Down there, on old Manhattan,
Where land-sharks breed and fatten,
They wiped out Tubby Hook.
That famous promontory,
Renowned in song and story,
Which time nor tempest shook,
Whose name for aye had been good,
Stands newly christened “Inwood,”
And branded with the shame
Of some old rogue who passes
By dint of aliases,
Afraid of his own name!
-William Allen Butler, 1886
In November of 1864, exactly one hundred and fifty years ago, the name Inwood was bestowed on the northernmost neighborhood in Manhattan.
Before 1864 much of Manhattan north of Dyckman Street was affectionately called “Tubby Hook.”
The name change came as a “thirst for self-improvement raged among the villages of the lower Hudson River and many a modest settlement thought to better itself and to rise in the world by assumption of a more swelling style and title.” (Columbia University professor Brander Matthews, Parts of Speech: Essays on English, 1916)
According to “Ballads of Old New York,” published by Arthur Guiterman in 1920, the original Dutch settlers named the area after the rounded, tub-like outline of the inlet at the west end of Dyckman Street.
Guiterman explained, its “appearance alone justified its Old Dutch name ‘Tobbe Hoeck’ – the Cape of the Tub- now rendered ‘Tubby Hook.‘”
An alternate theory, presented by the American Scenic and Historic Preservation Society in 1917, argued that Tubby Hook was a “corruption of the Dutch ‘t Ubregt Hoek, which was named after one Peter Ubrecht” who ran the local ferry service across the Hudson River into New Jersey.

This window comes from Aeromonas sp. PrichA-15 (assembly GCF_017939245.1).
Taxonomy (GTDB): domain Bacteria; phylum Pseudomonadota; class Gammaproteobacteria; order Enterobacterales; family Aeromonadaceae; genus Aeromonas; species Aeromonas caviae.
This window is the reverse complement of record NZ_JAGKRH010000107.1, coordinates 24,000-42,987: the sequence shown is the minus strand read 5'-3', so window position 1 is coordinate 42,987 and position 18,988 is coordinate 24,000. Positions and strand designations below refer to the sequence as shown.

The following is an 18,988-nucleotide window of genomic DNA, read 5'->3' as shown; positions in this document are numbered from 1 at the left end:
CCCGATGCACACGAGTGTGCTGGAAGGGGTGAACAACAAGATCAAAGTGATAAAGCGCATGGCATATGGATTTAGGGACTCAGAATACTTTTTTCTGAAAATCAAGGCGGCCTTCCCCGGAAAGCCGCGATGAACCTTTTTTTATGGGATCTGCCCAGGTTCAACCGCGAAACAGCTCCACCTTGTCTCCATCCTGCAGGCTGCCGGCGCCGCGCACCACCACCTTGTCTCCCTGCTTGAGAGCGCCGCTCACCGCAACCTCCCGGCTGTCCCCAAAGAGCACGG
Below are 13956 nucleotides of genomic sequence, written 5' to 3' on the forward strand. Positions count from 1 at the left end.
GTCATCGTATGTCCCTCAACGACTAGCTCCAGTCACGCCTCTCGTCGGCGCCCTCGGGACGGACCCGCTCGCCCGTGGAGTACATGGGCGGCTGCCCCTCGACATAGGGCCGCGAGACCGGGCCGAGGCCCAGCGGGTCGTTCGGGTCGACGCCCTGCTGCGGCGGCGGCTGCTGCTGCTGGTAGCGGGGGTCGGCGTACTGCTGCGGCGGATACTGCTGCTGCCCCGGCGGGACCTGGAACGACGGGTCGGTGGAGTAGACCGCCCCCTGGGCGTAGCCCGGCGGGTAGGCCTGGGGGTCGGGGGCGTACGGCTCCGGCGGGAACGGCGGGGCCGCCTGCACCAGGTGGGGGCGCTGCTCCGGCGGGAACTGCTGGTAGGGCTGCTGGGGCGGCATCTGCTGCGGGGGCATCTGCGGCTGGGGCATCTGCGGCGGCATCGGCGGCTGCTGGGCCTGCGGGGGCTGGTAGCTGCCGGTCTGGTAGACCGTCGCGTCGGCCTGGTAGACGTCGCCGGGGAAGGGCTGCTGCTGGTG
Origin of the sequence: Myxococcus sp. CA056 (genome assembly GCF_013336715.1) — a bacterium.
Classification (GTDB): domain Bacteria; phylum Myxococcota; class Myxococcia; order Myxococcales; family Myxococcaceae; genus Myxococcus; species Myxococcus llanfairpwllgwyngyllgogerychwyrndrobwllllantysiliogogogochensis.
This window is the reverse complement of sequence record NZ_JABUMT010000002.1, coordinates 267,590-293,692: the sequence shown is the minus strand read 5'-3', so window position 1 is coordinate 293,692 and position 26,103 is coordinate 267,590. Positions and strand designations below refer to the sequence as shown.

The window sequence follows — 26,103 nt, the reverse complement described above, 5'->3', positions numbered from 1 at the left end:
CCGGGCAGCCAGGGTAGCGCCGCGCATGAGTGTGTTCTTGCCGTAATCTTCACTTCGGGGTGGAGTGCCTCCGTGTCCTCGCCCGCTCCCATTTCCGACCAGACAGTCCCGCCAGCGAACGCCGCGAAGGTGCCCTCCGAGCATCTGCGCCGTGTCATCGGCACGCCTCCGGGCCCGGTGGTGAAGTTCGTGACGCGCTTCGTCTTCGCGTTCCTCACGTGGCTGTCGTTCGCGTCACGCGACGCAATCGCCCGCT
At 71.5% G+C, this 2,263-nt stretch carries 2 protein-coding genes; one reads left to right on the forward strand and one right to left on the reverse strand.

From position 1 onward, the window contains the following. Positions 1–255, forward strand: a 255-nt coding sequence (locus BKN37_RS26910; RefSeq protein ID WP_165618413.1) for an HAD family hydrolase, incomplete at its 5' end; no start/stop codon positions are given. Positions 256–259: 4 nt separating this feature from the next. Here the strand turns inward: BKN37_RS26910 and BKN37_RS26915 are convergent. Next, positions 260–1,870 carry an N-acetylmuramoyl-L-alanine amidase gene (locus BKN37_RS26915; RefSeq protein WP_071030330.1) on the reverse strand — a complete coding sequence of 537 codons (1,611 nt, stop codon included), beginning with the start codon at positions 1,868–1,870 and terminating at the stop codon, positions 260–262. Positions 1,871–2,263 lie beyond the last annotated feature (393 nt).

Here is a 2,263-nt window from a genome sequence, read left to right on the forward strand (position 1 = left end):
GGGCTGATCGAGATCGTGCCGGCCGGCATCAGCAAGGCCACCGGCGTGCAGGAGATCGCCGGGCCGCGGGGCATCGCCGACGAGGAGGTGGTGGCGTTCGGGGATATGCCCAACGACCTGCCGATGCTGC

Regardless of the origin, Tubby Hook sounded too darn Dutch—and, in 1864, the railroads did away with the name all together and renamed the district Inwood.
The name change was likely considered as early as 1847 when the opening of the Hudson River Railroad transformed the sleepy fishing village into a proper country town.
How the name “Inwood” was selected has been lost to the ages. Some lobbied for naming the neighborhood “Kingsbridge Heights.”
According to an account published by C. Benjamin Richardson in 1864 the railroads inexplicably changed the sign at the local crossing. “The eye of the traveler on the Hudson River Rail Road is occasionally attracted by a new sign board at a station, and his ear by a new call by the conductor. The latest transportation is that of time-honored but unromantic, ‘Tubby Hook’ into ‘Inwood.’ Now ‘Inwood’ is a much prettier name…but it is not likely there ever was or would be another ‘Tubby Hook.'”
Many early sources also refer to the area as “Inwood on Hudson.”
Nearly twenty years after Richardson’s description an 1883 poem summed up neighborhood sentiment regarding the name we now take for granted.
“The sun of Tubby Hook has set.
‘T is INWOOD now— and folks forget.”